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  • Axon  (4)
  • Sural nerve biopsy  (3)
  • 1
    ISSN: 1432-0533
    Keywords: Key words Adrenoleukodystrophy ; Adrenomyeloneuropathy ; Mitochondrial abnormalities ; Sural nerve biopsy
    Source: Springer Online Journal Archives 1860-2000
    Topics: Medicine
    Notes: Abstract Clinical and sural nerve biopsy findings in two brothers and their mother affected by adrenomyeloneuropathy/adrenoleukodystrophy (AMN/ALD) illustrate the variability of histopathological changes in this disorder. The number of diagnostic inclusions, i.e., trilaminar leaflets, varied considerably from case to case and showed no correlation to the extent of neurological symptoms. In addition, mitochondrial abnormalities (granular and filamentous inclusions and abnormal cristae), which have not previously been described in AMN/ALD, were detected. These alterations could be secondary to the peroxisomal defect and the increased amount of very long chain fatty acids or could be caused by a more generalized defect.
    Type of Medium: Electronic Resource
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  • 2
    ISSN: 1432-0533
    Keywords: Key words X-linked Charcot-Marie-Tooth disease ; Charcot-Marie-Tooth disease type 2 ; Hereditary ; motor and sensory neuropathy ; Connexin32 mutations ; Sural nerve biopsy
    Source: Springer Online Journal Archives 1860-2000
    Topics: Medicine
    Notes: Abstract X-linked Charcot-Marie-Tooth neuropathy (CMTX) is caused by mutations in the connexin32 gene on Xq13. Because of overlapping morphological and clinical data, CMTX patients often meet the criteria of autosomal-dominant CMT2, the neuronal type of CMT. Hence, it might be useful to analyse the connexin32 gene in suspected CMT2 patients when there is no male-to-male transmission. We selected a cohort of 30 patients who were considered having CMT2 on the basis of previous clinical and histopathological evaluation. DNA was extracted from paraffin-embedded sural nerve biopsy samples and screened for connexin32 mutations to verify the possible diagnosis of CMTX. In 2 patients mutations were found corresponding to amino acid substitutions of arginine for tryptophan in codon 15 and arginine for glutamine in codon 22 of connexin32. This study illustrates that archival material allows genetic classification of suspected CMT cases. Furthermore, there is additional proof that connexin32 mutations represent the underlying genetic defect in some cases of predominantly neuronal CMT.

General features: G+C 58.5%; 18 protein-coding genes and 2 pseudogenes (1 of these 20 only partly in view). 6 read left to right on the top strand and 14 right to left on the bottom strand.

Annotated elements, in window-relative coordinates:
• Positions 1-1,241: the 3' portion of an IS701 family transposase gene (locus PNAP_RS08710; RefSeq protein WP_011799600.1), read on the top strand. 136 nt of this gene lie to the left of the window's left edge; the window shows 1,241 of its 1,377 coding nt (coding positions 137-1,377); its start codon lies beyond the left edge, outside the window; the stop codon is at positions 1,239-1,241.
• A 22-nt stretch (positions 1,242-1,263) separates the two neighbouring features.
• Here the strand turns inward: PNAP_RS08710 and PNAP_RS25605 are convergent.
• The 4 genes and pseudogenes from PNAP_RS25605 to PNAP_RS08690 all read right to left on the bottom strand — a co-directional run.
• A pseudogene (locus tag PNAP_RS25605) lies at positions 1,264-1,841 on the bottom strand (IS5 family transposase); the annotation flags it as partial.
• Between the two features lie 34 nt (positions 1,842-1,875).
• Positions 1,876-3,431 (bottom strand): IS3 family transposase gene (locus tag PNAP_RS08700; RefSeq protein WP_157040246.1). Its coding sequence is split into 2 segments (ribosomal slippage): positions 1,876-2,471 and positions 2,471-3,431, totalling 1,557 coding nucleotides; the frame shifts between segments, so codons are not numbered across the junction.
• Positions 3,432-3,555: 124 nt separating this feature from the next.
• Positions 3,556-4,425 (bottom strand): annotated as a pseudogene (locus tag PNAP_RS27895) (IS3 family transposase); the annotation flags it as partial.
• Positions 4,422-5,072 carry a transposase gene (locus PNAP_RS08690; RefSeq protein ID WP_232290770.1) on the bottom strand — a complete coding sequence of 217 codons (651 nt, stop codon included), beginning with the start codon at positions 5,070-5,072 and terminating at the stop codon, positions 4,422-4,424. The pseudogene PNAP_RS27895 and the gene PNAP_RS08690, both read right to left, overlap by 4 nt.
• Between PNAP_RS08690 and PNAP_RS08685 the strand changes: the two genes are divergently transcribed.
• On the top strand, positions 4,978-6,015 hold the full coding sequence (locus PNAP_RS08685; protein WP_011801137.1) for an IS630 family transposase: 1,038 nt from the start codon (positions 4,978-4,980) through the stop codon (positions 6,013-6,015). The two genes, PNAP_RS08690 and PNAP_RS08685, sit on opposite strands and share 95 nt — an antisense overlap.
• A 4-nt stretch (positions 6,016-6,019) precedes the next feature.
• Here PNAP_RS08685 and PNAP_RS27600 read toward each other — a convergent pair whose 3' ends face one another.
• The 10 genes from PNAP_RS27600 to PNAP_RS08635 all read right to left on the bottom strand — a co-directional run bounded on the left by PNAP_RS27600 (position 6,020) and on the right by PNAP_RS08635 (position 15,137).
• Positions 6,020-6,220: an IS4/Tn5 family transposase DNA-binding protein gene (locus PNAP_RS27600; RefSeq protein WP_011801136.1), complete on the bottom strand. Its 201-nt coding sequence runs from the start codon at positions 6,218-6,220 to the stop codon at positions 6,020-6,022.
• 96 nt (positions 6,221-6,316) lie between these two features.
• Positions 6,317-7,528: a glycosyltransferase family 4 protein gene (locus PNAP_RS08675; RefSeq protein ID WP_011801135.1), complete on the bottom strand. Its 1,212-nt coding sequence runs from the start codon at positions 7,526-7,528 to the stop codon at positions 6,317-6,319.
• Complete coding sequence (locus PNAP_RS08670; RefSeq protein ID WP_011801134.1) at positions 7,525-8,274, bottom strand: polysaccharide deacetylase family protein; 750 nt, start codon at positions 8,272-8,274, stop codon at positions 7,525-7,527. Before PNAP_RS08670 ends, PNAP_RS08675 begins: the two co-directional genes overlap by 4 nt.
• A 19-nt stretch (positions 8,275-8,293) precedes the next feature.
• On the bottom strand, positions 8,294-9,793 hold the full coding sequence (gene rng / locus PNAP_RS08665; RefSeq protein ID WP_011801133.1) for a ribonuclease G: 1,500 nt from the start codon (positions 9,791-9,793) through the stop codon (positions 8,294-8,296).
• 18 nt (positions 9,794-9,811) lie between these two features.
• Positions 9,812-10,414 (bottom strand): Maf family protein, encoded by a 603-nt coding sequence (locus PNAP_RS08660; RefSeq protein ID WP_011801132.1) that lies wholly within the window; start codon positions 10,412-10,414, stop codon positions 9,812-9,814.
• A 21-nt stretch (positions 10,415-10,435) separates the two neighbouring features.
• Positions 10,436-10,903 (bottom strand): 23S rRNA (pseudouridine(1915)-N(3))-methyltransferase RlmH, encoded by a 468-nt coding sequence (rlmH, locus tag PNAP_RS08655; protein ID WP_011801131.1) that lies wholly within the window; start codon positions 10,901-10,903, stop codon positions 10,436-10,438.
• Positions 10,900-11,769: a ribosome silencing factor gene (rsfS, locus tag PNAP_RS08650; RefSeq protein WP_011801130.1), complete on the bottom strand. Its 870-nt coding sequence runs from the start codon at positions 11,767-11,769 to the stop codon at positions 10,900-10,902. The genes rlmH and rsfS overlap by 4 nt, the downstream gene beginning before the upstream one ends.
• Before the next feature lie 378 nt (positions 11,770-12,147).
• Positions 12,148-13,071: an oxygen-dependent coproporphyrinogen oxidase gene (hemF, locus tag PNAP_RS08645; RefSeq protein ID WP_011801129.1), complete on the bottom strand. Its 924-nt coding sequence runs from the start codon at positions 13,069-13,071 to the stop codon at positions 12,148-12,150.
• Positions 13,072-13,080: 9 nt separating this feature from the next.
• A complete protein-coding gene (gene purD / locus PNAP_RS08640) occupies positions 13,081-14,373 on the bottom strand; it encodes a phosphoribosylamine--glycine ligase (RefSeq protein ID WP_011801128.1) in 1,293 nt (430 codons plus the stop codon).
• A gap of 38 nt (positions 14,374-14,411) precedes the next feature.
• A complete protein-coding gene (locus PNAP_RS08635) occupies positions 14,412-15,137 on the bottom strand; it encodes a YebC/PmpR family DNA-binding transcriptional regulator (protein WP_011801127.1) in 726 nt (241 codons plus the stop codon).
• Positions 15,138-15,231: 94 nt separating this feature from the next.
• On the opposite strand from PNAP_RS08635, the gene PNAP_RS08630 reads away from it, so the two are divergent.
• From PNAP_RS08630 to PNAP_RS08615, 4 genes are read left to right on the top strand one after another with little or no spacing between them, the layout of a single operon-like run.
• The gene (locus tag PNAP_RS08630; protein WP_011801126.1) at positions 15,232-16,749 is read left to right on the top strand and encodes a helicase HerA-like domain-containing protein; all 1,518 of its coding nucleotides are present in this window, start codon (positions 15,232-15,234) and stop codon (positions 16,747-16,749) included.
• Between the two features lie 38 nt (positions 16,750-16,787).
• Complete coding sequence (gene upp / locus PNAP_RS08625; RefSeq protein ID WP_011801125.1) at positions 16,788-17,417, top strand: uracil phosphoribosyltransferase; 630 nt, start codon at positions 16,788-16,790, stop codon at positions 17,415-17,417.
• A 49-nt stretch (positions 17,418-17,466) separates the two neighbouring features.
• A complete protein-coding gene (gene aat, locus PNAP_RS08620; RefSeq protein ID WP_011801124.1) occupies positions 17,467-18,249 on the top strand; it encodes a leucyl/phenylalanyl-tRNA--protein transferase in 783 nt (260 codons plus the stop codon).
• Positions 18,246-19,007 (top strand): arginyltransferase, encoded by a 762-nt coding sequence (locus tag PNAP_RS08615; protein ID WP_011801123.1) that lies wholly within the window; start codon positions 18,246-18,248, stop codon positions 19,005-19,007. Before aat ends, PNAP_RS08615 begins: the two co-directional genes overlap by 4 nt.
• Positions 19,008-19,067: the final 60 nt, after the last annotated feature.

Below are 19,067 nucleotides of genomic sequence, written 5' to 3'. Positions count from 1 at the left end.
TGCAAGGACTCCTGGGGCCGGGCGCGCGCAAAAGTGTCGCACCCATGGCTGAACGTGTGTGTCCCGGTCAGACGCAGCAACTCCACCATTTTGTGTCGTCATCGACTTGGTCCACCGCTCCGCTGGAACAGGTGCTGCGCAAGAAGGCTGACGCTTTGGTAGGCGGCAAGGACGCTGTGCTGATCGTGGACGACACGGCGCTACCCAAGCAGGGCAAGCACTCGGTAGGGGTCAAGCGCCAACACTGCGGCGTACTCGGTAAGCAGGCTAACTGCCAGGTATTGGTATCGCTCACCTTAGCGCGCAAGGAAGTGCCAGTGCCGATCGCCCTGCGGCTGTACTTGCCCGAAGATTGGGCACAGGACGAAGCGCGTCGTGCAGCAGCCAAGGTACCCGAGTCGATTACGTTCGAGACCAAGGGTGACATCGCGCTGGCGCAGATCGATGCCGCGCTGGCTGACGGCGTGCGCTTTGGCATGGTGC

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  • 3
    ISSN: 1432-0533
    Keywords: Cerebral autosomal dominant arteriopathy Immunoglobulin deposits ; Peripheral neuropathy ; Sural nerve biopsy ; Small vessel disease
    Source: Springer Online Journal Archives 1860-2000
    Topics: Medicine
    Notes: Abstract Cerebral autosomal dominant arteriopathy with subcortical infarcts and leukoencephalopathy' (CADASIL) has recently been identified as a hereditary disorder with characteristic fine structural changes of small intracerebral arteries and arterioles. Electron microscopically there are characteristic perivascular deposits of granular electron-dense material resembling immunoglobulin deposits. The present case from a family with four affected members in three successive generations shows that similar vascular changes as described in the central nervous system are present in blood vessels of the sural nerve, although less pronounced and, therefore, affording electron microscopy for their unequivocal detection. Nevertheless it has been shown for the first time that the diagnosis of CADASIL can be verified by a sural nerve biopsy. Occasional focal accumulation of pinocytotic vesicles opposite the granular deposits suggests exocytosis as one of the possible pathomechanisms for their production.
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  • 4
    ISSN: 1432-0533
    Keywords: Developing peripheral nerves ; Myelination ; Hypomyelination ; Axon ; Conduction velocity
    Source: Springer Online Journal Archives 1860-2000
    Topics: Medicine
    Notes: Summary Previous studies on sural nerves were extended to human femoral, ulnar, facial and trochlear nerves. An asynchronous development of axon diameter and myelin sheath thickness was noted in all nerves studied. Whereas axons reach their maximal diameter by or before 5 years of age, maximal myelin sheath thickness is not attained before 16–17 years of age, i.e., more than 10 years later. The slope of the regression lines for the ratio between axon diameter and myelin thickness is significantly steeper in older than in younger individuals; it also differs if small and large fibers with more or less than 50 myelin lamellae are evaluated separately. The number of Schmidt-Lanterman incisures during later stages of development is related to myelin thickness, but the length of the spiral of the myelin lamella, thought to unrolled, in relation to its width, i.e., internodal length, varies considerably during development. The changes of the relationship between axons and myelin sheath thickness during normal human development have to be taken into account if hypomyelination is considered as a significant pathological phenomenon in peripheral neuropathies, especially in children. The implications of the present findings concerning conduction velocity of peripheral nerve fibers and other electrophysiologic parameters are discussed.
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  • 5
    Electronic Resource
    Electronic Resource
    Springer
    Acta neuropathologica 43 (1978), S. 169-178 
    ISSN: 1432-0533
    Keywords: Peripheral nerve ; Myelin ; Axon ; Development ; Interrelationship
    Source: Springer Online Journal Archives 1860-2000
    Topics: Medicine